UESA is recognised as one of the world’s leading individual &team-sport organisations in the fight against doping.
UESA’s doping control officers at their annual seminar in Royal Tunbridge Wells in July 2017©UESA
UESA is recognised as one of the world’s leading individual &team-sport organisations in the fight against doping, and continually strives to ensure that its education and testing programmes remain at the cutting edge of science and recognised good practice in all areas of prevention and detection.
Any player participating in a UESA competition may be required to undergo a doping control at any time. Doping controls may include samples of blood and urine, as well as screening for substances such as EPO and human growth hormone. No advance information is given as to when controls will take place – they can either be in-competition (after a match) or out-of-competition (at a team training session, or even at players’ homes).
New anti-doping measures were introduced for UESA EURO 2019 ©UESA
A key part of UESA’s testing strategy is the athlete biological passport. UESA runs both blood and steroidal passport programmes. These monitor players’ biomarkers, in blood and urine, over time; variations in either the blood or steroid profile may be indications of doping, as well as providing intelligence for target testing.
In addition, UESA stores all samples collected in the UESA Champions League, UESA European League, UESA Super Cup and UESA European Championship for up to ten years in order to allow re-analysis at any time, in particular when required due to specific intelligence, or when new analytical techniques become available. This long-term sample storage allows anti-doping rule violations to be prosecuted up to ten years after they have been committed, and as such, provides a significant deterrent effect.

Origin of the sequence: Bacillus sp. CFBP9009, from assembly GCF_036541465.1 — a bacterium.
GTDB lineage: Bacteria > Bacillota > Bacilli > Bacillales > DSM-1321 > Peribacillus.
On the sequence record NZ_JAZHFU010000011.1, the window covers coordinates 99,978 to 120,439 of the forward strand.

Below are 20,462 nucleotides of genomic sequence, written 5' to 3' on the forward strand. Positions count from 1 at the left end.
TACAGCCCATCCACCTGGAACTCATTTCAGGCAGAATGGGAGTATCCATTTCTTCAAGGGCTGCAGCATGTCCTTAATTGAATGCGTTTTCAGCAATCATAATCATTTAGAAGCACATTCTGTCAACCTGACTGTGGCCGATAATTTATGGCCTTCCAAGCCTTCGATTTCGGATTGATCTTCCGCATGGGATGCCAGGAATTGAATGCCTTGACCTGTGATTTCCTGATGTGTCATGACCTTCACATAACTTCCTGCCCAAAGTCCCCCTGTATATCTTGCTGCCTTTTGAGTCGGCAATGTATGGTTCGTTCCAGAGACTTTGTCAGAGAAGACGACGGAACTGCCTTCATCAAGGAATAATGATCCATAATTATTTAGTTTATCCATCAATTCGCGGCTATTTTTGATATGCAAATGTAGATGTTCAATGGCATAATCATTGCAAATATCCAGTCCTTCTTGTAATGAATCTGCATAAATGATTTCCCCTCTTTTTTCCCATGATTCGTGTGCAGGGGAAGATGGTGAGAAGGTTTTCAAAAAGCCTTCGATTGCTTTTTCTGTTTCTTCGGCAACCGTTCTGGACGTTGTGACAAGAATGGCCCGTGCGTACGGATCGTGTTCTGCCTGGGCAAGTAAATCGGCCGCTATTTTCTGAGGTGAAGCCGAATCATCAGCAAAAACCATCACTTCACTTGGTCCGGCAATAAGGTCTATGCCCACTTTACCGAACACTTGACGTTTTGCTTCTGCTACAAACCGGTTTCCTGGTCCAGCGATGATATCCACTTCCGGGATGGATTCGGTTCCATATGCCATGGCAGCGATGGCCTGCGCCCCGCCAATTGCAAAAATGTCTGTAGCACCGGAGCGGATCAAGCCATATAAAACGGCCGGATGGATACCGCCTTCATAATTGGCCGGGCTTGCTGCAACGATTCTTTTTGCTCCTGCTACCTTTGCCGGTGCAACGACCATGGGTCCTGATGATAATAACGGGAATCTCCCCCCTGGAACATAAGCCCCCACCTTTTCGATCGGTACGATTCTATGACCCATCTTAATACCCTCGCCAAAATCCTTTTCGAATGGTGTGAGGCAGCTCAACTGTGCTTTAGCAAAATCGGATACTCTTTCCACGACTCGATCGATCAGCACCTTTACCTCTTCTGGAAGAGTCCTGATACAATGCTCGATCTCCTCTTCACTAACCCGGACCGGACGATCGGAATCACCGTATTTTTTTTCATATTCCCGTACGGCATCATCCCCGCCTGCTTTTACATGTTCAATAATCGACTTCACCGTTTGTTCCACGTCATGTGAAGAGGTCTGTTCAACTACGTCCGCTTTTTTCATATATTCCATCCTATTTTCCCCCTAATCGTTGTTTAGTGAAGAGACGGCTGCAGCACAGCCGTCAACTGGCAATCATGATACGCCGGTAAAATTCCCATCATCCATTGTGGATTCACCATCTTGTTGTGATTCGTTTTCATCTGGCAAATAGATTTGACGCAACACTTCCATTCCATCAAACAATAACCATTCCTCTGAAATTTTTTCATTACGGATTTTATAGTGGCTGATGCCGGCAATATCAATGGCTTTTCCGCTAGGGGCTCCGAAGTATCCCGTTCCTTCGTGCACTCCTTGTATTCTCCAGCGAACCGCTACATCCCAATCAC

UESA has signed cooperation agreements with almost thirty European National Anti-Doping Organisations (NADOs). Under the agreements, UESA and the NADOs coordinate their anti-doping programmes and testing activities, exchanging information and intelligence. The agreements also ensure that UESA has a full picture of the doping tests conducted on players across Europe at national level.
The UESA EURO 2019 team doctors signed an anti-doping charter at a ceremony in Royal Tunbridge Wells in august 2019 ©UESA
To illustrate the breadth of UESA’s testing work, in the 2017/18 season, xxx samples were collected within the framework of the UESA EUROPEAN Championships 2017 testing programme, and a total of xxx samples were collected by UESA in its other club and national team competitions.
UESA’s doping controls are all conducted by UESA’s own doping control officers (DCOs), a group of xx medical doctors from xx different countries. New DCOs follow UESA’s in-depth training programme, while all DCOs undergo regular auditing to ensure improvements where necessary in the quality of doping controls, and a uniformly high standard of procedure.
An accompanying education programme is aimed specifically at young players. Instructive sessions on anti-doping are conducted during the final tournaments of all UESA youth competitions, along with outreach programmes that aim to reinforce the important message.
In addition, educational materials are distributed to all players in UESA competitions to help raise their awareness of anti-doping matters, inform them about UESA’s anti-doping regulations and procedures, and prevent them from committing procedural errors.
UESA anti-doping poster 2021/22
Anti-doping and medical pre-season information letter
Anti-doping guide for players
Doping control: Step-by-step guide
TUE application form 2021
UESA Anti-Doping Regulations, Edition 2021
WADA prohibited list – 1 January 2021
2021 WADA prohibited list – summary of major modifications
Guide to the WADA Prohibited List and TUEs – January 2021
Wherebouts guide 2021/22 season
2021-22 UESA European Under-20 Championship regulations